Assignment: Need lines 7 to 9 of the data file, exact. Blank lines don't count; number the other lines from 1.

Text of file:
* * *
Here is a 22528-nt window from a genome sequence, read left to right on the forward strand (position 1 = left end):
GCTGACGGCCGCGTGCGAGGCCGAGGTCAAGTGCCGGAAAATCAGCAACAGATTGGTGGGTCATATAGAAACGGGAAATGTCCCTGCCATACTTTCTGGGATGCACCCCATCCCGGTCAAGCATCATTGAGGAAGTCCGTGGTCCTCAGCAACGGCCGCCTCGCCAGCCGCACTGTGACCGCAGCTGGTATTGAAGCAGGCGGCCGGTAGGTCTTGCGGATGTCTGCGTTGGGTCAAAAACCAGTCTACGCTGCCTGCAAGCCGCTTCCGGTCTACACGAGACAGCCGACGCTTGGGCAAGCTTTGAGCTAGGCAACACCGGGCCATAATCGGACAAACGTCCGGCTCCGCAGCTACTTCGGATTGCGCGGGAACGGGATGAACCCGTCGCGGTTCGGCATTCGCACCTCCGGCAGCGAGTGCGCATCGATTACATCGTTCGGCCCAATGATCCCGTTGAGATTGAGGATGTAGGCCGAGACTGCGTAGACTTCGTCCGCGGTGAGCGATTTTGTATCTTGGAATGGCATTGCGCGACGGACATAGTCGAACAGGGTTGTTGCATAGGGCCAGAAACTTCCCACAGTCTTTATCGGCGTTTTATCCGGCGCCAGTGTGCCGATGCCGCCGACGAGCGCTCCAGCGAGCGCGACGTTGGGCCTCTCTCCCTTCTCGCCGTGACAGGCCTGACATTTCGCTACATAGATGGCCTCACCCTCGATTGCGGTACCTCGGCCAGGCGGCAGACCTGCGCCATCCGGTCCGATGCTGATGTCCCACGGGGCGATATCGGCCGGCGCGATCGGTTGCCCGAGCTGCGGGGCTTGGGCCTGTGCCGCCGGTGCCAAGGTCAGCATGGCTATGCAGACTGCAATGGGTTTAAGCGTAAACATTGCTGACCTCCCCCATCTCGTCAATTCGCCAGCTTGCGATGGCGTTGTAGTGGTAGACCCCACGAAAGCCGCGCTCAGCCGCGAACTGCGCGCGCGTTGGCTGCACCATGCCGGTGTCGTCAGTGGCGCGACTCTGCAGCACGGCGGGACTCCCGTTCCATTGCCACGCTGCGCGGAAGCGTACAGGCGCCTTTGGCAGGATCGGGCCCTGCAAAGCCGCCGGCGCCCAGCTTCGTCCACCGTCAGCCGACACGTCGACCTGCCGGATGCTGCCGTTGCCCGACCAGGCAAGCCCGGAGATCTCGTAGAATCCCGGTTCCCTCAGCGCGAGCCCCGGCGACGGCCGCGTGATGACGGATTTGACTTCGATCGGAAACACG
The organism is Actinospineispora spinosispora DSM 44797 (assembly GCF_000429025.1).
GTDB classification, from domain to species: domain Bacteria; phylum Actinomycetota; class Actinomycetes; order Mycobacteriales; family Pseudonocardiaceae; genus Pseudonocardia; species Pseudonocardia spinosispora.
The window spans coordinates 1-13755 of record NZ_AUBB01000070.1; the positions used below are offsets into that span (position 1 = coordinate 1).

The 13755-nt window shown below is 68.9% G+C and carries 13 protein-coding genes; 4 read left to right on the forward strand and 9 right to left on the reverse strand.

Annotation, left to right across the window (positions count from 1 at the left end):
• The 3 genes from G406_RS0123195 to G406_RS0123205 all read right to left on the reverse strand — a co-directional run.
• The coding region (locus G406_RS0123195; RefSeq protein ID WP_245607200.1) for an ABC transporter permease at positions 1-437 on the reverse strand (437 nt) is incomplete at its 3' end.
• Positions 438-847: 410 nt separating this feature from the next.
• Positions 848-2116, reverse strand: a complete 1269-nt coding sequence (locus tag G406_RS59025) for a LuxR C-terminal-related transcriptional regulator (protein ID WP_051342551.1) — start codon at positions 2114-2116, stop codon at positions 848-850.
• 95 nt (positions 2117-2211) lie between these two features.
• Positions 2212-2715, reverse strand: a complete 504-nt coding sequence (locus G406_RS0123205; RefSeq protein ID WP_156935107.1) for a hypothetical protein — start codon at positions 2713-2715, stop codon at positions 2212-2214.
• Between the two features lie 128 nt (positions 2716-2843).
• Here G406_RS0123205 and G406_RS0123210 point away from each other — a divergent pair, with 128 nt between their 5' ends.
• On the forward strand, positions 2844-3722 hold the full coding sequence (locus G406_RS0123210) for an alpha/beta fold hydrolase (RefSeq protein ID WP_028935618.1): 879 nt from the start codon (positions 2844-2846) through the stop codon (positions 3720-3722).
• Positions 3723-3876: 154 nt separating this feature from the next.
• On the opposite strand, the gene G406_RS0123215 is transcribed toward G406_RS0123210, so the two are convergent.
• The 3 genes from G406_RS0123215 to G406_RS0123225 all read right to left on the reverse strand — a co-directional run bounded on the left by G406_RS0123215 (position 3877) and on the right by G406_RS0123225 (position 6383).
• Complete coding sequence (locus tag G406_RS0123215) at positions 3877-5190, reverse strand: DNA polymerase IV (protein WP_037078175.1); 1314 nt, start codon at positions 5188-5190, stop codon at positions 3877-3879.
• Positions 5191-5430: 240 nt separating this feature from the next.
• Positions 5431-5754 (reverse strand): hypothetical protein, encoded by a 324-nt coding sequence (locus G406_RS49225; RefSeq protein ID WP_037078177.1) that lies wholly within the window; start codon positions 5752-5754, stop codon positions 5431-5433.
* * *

Annotation, left to right across the window (positions count from 1 at the left end):
• The 3 genes from G406_RS0123195 to G406_RS0123205 all read right to left on the reverse strand — a co-directional run.
• The coding region (locus G406_RS0123195; RefSeq protein ID WP_245607200.1) for an ABC transporter permease at positions 1-437 on the reverse strand (437 nt) is incomplete at its 3' end.